The prime targets of the “outbreak of fascism in Ukraine” line of argument were the Ukrainian nationalist party Svoboda and the radical revolutionary movement Right Sector. Over the last six months both have been vilified and demonized – largely unjustly – by Putin’s propaganda and its western stooges.

More importantly, the myth about Neo-nazis roaming and ravaging the streets of Kyiv and other Ukrainian cities was the main weapon of a mass-media campaign intended to delude the local population, and used by Putin in Russia’s illegal annexation of Crimea, as well as in Russia’s military subversion aimed at destabilizing the eastern Ukrainian regions of Donbass and Luhansk. All of Putin’s recent public statements about Ukraine, without exception, were peppered with insulting – and inaccurate – references to fascists and blood-thirsty Gestapo torturers in the illegitimate Ukrainian government, who torment and kill peaceful Russian-speaking citizens of Ukraine.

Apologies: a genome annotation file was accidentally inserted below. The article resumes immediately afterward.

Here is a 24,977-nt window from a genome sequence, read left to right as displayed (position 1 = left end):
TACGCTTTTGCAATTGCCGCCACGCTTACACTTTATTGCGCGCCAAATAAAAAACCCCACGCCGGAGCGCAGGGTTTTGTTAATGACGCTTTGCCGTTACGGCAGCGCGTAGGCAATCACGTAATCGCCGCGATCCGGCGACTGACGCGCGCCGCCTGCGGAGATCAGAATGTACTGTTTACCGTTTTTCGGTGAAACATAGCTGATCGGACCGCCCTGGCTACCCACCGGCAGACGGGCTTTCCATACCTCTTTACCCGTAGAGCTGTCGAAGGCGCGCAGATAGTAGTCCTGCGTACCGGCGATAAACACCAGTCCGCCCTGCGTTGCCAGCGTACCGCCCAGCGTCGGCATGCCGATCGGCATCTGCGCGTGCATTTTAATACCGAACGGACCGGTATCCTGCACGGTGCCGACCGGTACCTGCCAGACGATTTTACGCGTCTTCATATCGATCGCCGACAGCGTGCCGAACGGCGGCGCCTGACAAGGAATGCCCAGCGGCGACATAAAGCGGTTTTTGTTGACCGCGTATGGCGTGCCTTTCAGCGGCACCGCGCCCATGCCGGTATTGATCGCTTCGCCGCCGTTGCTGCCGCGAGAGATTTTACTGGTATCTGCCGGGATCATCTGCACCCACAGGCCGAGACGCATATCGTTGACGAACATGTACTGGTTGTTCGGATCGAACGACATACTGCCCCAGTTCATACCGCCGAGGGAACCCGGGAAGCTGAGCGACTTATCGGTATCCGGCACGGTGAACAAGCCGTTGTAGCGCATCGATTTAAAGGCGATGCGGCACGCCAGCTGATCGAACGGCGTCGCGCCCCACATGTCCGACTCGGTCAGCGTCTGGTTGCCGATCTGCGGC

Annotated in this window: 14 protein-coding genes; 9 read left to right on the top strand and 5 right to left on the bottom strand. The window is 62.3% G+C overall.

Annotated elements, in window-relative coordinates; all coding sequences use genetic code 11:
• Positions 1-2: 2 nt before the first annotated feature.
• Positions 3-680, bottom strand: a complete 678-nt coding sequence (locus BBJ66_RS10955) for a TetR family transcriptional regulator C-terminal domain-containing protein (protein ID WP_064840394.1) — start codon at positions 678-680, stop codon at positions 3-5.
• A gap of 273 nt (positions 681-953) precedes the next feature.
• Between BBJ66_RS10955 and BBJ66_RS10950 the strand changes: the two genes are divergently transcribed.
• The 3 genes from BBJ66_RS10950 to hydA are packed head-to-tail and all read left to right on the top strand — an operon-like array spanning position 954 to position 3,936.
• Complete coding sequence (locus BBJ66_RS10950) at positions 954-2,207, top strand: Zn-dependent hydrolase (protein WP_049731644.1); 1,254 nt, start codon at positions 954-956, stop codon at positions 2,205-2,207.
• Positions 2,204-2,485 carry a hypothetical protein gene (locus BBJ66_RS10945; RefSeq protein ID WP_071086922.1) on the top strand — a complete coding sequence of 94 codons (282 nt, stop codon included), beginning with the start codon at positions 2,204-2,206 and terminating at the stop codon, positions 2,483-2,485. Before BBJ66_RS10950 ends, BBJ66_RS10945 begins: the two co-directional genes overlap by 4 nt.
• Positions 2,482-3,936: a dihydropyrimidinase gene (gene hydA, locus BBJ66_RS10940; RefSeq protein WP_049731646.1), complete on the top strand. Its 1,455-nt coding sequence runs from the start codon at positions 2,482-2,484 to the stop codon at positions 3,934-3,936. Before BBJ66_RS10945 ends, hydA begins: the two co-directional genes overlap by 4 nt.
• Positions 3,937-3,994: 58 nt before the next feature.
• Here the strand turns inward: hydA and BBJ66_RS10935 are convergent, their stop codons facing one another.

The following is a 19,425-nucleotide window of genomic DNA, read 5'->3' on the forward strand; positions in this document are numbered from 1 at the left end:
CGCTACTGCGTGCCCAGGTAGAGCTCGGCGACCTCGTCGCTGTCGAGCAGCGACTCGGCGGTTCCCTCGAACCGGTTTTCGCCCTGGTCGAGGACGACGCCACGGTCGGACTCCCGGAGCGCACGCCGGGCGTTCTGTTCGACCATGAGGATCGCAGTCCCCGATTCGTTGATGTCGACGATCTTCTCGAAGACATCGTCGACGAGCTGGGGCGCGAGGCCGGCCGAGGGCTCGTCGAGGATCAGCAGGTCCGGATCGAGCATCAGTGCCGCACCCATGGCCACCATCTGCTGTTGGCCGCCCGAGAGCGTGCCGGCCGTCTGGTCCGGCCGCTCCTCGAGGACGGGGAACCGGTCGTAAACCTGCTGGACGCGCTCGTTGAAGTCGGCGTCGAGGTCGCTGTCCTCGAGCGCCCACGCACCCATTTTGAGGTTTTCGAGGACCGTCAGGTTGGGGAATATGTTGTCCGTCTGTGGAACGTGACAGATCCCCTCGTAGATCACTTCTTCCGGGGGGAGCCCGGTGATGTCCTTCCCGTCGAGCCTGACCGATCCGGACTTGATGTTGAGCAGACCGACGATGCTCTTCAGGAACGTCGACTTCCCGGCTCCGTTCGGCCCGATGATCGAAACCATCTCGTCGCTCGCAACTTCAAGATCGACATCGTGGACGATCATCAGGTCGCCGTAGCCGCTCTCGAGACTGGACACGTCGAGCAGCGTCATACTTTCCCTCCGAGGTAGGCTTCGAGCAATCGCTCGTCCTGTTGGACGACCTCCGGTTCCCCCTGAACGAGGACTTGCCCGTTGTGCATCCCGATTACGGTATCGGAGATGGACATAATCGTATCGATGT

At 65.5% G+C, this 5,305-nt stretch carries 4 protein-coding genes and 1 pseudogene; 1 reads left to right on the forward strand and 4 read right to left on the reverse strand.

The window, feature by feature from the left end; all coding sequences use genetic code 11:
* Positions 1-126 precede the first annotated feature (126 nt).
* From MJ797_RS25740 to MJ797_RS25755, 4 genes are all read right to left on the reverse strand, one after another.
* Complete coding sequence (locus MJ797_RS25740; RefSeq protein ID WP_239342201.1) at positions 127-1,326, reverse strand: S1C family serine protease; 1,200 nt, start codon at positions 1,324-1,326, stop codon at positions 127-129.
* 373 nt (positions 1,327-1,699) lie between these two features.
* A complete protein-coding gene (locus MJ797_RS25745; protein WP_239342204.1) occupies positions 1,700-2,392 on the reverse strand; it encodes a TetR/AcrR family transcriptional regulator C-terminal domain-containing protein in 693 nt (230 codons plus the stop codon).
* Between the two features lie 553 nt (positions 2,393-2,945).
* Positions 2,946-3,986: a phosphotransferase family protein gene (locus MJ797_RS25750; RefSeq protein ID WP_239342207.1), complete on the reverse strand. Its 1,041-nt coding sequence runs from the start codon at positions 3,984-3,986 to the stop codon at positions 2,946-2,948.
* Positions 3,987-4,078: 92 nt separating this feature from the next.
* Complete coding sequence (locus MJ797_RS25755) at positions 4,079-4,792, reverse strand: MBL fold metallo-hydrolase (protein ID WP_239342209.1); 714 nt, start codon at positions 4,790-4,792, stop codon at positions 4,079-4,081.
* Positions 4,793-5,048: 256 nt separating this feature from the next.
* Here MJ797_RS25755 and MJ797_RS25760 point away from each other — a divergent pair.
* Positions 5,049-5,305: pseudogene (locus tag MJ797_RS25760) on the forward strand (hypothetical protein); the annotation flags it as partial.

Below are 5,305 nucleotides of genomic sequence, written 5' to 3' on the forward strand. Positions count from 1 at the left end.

The outcome of the early presidential elections, however, has blown Russian propagandists out of the water: the core, as Kremlin would have the world believe, of Ukraine’s new fascists – Svoboda and Right Sector – received a mere 1,9 percent of the votes nationwide.

At the same time, far-right nationalist parties in other European countries are on the unprecedented rise. In the most recent European Parliament elections, which took place on the same day as Ukraine’s Presidential vote, right-wing forces have caused what some commentators have described as a “political earthquake” or a “tsunami”.

Nationalist parties claimed astonishingly high results in such countries as France (25 percent), Denmark (23 percent), Austria (20 percent) and Belgium (30-32 percent). These are results Ukrainian “fascists” could only dream of.

Ukraine’s Presidential elections, therefore, pose an awkward challenge for Putin’s propagandists: how to explain, at least to their domestic audience, the absence of fascists in Ukraine, the crusade against whom was used by Putin as a justification for most of his recent internationally-recognized crimes against the Ukrainian people.

Continue reading